Bio-Logix Knee Brace
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The McDavid Bio-Logix Knee Brace combines a semi rigid lightweight design and bi-lateral aluminium dual axis geared hinges to provide a fluid feel and a natural range of motion.
This is a fluid filled cyst that causes a bulge and a tight sensation behind the knee, together with pain behind the knee. The pain may worsen when the patient fully flexes or extends the knee or during periods of intense physical activity. Another name for this cyst is a popliteal cyst.
Two types of Baker’s cyst are differentiated – primary and secondary.
The primary type tends to occur in children. There is no connection between the joint space and the popliteal fossa. This type often resolves spontaneously.
A secondary Baker’s cyst is commoner than the primary type and is usually the result of an injury to the knee joint – most typically arthritis (which in turn causes knee inflammation) or a knee meniscus tear.
Either of these problems can cause excess fluid to accumulate around the knee. This excess fluid can drain into the popliteal fossa via a connection with the joint space, causing a cyst to eventually develop behind it.
One rare possible complication of a Baker’s cyst is bursting of the cyst, causing fluid to leak into the calf area. This can then result in more intense knee pain, calf swelling and redness. It is sometimes difficult to distinguish between a ruptured Baker’s cyst and a DVT (blood clot in the leg). Some affected individuals will sometimes have a feeling as though a liquid is running down the back of the calf.
A Baker’s (or popliteal) cyst that is caused by a soft tissue injury like a torn meniscus (or cartilage) can usually be treated by one or more of the following:
If the underlying cause of the Baker’s cyst is arthritis (either an autoimmune disease like rheumatoid arthritis, a wear and tear type like osteoarthritis or even psoriatic arthritis), then that cause needs to be actively managed. For additional information on treatment options, please review our article on arthritis here. The remedies can extend up to and potentially include knee replacement.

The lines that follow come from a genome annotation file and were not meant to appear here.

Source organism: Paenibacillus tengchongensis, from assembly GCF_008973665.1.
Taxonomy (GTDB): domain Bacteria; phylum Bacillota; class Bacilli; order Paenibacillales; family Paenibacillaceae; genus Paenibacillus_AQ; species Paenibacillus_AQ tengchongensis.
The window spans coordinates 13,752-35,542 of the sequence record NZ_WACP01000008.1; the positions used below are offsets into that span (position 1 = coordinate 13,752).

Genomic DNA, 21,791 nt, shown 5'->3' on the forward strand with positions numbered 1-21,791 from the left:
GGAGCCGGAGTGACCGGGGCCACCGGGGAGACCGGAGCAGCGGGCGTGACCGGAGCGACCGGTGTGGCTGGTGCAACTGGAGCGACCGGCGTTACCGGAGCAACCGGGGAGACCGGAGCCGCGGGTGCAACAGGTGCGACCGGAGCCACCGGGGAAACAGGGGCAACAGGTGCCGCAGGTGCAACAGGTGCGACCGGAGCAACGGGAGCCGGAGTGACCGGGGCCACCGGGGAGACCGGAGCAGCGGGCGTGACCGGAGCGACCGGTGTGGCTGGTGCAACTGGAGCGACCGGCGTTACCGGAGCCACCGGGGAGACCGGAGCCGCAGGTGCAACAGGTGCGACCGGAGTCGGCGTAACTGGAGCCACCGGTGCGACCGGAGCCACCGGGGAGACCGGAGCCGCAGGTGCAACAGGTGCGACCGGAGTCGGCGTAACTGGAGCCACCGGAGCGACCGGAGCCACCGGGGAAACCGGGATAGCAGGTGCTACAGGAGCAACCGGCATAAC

Another major cause of posterior knee pain is a possible infection. There are 3 common types of infection that could be at work here:
Any of these infections can be a cause of pain behind the knee, although this pain would be accompanied by redness, warmth and swelling in the same area.
If the symptoms being experienced together with posterior knee pain resemble those listed above, we suggest seeing a doctor for medical advice, diagnosis and treatment. Doctors can treat skin or bone infections using a range of antibiotic drugs. Osteomyelitis is a serious infection that usually needs to be treated initially in hospital with antibiotics injected directly into a vein. Antibiotic treatment is usually needed for at least 4 to 6 weeks.
Infections of the bursae of the knee can also usually be treated using the R.I.C.E. protocol. We provide more information on this subject here.
Pain behind the knee can also be a result of a soft tissue injury such as a meniscus tear, muscle or tendon strain or ligament sprain. The pain from these types of injuries may appear suddenly and be caused by traumatic injuries, or they may be the result of overuse of the knee.
The most common knee injuries that could cause posterior knee pain are: